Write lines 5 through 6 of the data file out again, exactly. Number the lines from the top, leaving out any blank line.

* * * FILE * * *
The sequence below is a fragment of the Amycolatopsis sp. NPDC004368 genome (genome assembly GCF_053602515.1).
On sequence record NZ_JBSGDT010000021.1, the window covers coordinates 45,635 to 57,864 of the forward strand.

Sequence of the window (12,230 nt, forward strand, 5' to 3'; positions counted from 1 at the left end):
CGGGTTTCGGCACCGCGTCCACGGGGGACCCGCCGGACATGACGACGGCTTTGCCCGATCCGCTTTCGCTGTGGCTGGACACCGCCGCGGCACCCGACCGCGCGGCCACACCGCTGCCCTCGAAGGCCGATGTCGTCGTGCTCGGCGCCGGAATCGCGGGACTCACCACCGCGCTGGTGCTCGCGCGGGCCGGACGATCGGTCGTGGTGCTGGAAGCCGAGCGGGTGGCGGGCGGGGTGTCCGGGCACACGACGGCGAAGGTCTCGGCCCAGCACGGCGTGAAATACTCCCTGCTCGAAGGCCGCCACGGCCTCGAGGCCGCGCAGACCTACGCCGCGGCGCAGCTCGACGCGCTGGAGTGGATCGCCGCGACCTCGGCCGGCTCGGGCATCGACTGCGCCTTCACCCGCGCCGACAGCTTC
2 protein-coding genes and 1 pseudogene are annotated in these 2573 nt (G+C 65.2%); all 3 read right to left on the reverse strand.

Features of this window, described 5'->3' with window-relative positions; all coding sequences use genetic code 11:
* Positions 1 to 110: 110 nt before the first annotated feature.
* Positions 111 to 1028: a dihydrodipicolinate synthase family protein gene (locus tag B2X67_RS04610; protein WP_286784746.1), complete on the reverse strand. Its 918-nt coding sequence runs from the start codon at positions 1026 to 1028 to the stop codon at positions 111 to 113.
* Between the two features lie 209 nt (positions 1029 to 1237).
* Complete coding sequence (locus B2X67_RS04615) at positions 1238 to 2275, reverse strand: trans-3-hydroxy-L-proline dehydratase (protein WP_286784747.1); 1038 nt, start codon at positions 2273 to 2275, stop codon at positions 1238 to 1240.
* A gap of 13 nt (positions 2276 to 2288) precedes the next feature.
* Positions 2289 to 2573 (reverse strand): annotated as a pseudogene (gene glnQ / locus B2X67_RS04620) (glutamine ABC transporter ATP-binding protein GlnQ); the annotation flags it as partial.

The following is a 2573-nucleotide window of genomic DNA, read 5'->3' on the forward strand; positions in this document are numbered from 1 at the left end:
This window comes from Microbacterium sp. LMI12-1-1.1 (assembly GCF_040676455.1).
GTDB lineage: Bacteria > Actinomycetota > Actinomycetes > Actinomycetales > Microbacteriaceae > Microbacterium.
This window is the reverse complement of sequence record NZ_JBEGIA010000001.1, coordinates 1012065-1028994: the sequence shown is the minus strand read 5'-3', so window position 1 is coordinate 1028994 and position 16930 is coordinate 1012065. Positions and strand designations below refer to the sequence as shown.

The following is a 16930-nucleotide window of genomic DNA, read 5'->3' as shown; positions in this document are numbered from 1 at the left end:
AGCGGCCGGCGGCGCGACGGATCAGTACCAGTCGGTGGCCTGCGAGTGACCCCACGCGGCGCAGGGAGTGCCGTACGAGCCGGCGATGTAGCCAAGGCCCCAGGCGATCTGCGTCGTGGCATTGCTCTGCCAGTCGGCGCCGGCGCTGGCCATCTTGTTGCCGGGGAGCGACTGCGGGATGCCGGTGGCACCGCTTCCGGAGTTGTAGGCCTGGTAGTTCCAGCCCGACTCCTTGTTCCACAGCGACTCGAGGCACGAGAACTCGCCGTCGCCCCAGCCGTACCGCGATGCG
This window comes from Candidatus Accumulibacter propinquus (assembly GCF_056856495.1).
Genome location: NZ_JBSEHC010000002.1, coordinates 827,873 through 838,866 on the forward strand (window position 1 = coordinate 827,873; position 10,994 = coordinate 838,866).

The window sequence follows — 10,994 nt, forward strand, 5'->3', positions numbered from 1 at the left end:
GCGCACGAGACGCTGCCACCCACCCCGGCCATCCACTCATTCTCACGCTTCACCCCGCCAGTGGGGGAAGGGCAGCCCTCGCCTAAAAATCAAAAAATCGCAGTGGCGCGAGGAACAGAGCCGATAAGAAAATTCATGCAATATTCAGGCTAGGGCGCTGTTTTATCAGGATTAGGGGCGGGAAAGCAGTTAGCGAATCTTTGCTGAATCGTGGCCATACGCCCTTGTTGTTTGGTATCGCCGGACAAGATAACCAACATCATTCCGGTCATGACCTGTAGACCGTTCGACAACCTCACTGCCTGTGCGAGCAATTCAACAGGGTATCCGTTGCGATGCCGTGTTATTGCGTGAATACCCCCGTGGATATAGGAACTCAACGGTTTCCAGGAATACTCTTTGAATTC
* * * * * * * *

2 protein-coding genes and 1 pseudogene are annotated in these 2573 nt (G+C 65.2%); all 3 read right to left on the reverse strand.

Features of this window, described 5'->3' with window-relative positions; all coding sequences use genetic code 11: